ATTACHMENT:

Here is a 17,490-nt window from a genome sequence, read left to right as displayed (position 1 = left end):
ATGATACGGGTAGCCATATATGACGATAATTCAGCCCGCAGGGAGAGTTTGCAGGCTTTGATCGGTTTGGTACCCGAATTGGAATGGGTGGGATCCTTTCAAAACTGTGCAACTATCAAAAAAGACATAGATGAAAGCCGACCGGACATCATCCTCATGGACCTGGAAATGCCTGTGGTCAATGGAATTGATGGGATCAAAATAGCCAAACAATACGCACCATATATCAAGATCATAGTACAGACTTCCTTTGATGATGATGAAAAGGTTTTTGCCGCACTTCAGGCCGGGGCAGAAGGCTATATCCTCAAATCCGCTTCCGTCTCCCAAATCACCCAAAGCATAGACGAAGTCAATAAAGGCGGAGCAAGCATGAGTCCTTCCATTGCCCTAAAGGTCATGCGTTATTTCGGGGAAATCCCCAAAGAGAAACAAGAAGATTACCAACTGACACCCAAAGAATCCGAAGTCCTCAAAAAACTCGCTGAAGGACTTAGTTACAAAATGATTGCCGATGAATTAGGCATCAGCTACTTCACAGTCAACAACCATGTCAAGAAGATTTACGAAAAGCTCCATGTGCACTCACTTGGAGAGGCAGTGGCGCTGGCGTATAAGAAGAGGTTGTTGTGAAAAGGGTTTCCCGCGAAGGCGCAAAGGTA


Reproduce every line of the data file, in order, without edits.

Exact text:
Here is a 17,490-nt window from a genome sequence, read left to right as displayed (position 1 = left end):
ATGATACGGGTAGCCATATATGACGATAATTCAGCCCGCAGGGAGAGTTTGCAGGCTTTGATCGGTTTGGTACCCGAATTGGAATGGGTGGGATCCTTTCAAAACTGTGCAACTATCAAAAAAGACATAGATGAAAGCCGACCGGACATCATCCTCATGGACCTGGAAATGCCTGTGGTCAATGGAATTGATGGGATCAAAATAGCCAAACAATACGCACCATATATCAAGATCATAGTACAGACTTCCTTTGATGATGATGAAAAGGTTTTTGCCGCACTTCAGGCCGGGGCAGAAGGCTATATCCTCAAATCCGCTTCCGTCTCCCAAATCACCCAAAGCATAGACGAAGTCAATAAAGGCGGAGCAAGCATGAGTCCTTCCATTGCCCTAAAGGTCATGCGTTATTTCGGGGAAATCCCCAAAGAGAAACAAGAAGATTACCAACTGACACCCAAAGAATCCGAAGTCCTCAAAAAACTCGCTGAAGGACTTAGTTACAAAATGATTGCCGATGAATTAGGCATCAGCTACTTCACAGTCAACAACCATGTCAAGAAGATTTACGAAAAGCTCCATGTGCACTCACTTGGAGAGGCAGTGGCGCTGGCGTATAAGAAGAGGTTGTTGTGAAAAGGGTTTCCCGCGAAGGCGCAAAGGTA